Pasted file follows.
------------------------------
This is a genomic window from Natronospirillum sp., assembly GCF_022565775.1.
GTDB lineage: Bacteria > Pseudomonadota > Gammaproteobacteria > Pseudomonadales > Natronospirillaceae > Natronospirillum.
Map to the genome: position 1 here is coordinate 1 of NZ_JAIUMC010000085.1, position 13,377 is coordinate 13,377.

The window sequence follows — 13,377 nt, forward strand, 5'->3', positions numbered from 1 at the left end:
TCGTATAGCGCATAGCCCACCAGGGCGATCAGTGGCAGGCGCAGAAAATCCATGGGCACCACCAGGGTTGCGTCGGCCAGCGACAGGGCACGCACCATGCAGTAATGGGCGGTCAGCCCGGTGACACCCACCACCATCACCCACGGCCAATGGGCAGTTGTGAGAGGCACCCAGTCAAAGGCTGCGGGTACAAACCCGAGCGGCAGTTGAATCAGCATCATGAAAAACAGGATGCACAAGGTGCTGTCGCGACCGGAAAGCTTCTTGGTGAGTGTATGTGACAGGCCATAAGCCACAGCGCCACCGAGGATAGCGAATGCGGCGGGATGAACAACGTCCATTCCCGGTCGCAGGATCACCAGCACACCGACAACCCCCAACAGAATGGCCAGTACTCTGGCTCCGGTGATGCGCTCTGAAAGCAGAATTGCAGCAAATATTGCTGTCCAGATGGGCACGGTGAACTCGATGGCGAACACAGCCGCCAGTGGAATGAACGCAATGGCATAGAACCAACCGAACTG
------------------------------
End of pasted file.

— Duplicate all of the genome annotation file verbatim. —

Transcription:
This is a genomic window from Natronospirillum sp., assembly GCF_022565775.1.
GTDB lineage: Bacteria > Pseudomonadota > Gammaproteobacteria > Pseudomonadales > Natronospirillaceae > Natronospirillum.
Map to the genome: position 1 here is coordinate 1 of NZ_JAIUMC010000085.1, position 13,377 is coordinate 13,377.

The window sequence follows — 13,377 nt, forward strand, 5'->3', positions numbered from 1 at the left end:
TCGTATAGCGCATAGCCCACCAGGGCGATCAGTGGCAGGCGCAGAAAATCCATGGGCACCACCAGGGTTGCGTCGGCCAGCGACAGGGCACGCACCATGCAGTAATGGGCGGTCAGCCCGGTGACACCCACCACCATCACCCACGGCCAATGGGCAGTTGTGAGAGGCACCCAGTCAAAGGCTGCGGGTACAAACCCGAGCGGCAGTTGAATCAGCATCATGAAAAACAGGATGCACAAGGTGCTGTCGCGACCGGAAAGCTTCTTGGTGAGTGTATGTGACAGGCCATAAGCCACAGCGCCACCGAGGATAGCGAATGCGGCGGGATGAACAACGTCCATTCCCGGTCGCAGGATCACCAGCACACCGACAACCCCCAACAGAATGGCCAGTACTCTGGCTCCGGTGATGCGCTCTGAAAGCAGAATTGCAGCAAATATTGCTGTCCAGATGGGCACGGTGAACTCGATGGCGAACACAGCCGCCAGTGGAATGAACGCAATGGCATAGAACCAACCGAACTG